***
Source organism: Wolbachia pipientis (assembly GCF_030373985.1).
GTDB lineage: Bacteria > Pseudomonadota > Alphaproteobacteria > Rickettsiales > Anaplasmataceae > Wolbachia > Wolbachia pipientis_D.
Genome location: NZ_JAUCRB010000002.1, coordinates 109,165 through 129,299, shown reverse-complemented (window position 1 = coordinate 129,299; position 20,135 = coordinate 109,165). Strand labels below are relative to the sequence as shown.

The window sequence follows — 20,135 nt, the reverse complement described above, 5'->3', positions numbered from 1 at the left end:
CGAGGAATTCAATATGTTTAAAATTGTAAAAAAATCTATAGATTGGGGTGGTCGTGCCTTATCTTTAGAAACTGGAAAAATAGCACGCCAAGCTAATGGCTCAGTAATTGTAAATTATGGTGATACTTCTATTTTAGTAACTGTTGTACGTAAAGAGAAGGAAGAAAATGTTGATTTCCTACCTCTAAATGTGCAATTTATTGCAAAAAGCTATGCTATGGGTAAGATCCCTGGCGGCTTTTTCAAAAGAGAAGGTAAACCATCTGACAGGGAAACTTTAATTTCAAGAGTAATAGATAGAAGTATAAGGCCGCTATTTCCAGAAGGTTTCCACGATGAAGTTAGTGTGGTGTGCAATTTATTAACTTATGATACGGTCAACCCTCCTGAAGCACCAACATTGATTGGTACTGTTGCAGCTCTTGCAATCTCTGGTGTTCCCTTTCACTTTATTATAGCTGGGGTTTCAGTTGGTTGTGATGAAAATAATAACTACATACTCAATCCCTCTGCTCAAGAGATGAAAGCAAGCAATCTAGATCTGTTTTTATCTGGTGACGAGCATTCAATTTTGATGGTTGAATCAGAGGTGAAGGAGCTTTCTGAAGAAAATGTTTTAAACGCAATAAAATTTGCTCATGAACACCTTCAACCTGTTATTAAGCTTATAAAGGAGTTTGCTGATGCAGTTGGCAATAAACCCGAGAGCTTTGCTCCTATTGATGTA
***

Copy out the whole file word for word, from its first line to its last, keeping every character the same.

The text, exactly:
Source organism: Wolbachia pipientis (assembly GCF_030373985.1).
GTDB lineage: Bacteria > Pseudomonadota > Alphaproteobacteria > Rickettsiales > Anaplasmataceae > Wolbachia > Wolbachia pipientis_D.
Genome location: NZ_JAUCRB010000002.1, coordinates 109,165 through 129,299, shown reverse-complemented (window position 1 = coordinate 129,299; position 20,135 = coordinate 109,165). Strand labels below are relative to the sequence as shown.

The window sequence follows — 20,135 nt, the reverse complement described above, 5'->3', positions numbered from 1 at the left end:
CGAGGAATTCAATATGTTTAAAATTGTAAAAAAATCTATAGATTGGGGTGGTCGTGCCTTATCTTTAGAAACTGGAAAAATAGCACGCCAAGCTAATGGCTCAGTAATTGTAAATTATGGTGATACTTCTATTTTAGTAACTGTTGTACGTAAAGAGAAGGAAGAAAATGTTGATTTCCTACCTCTAAATGTGCAATTTATTGCAAAAAGCTATGCTATGGGTAAGATCCCTGGCGGCTTTTTCAAAAGAGAAGGTAAACCATCTGACAGGGAAACTTTAATTTCAAGAGTAATAGATAGAAGTATAAGGCCGCTATTTCCAGAAGGTTTCCACGATGAAGTTAGTGTGGTGTGCAATTTATTAACTTATGATACGGTCAACCCTCCTGAAGCACCAACATTGATTGGTACTGTTGCAGCTCTTGCAATCTCTGGTGTTCCCTTTCACTTTATTATAGCTGGGGTTTCAGTTGGTTGTGATGAAAATAATAACTACATACTCAATCCCTCTGCTCAAGAGATGAAAGCAAGCAATCTAGATCTGTTTTTATCTGGTGACGAGCATTCAATTTTGATGGTTGAATCAGAGGTGAAGGAGCTTTCTGAAGAAAATGTTTTAAACGCAATAAAATTTGCTCATGAACACCTTCAACCTGTTATTAAGCTTATAAAGGAGTTTGCTGATGCAGTTGGCAATAAACCCGAGAGCTTTGCTCCTATTGATGTA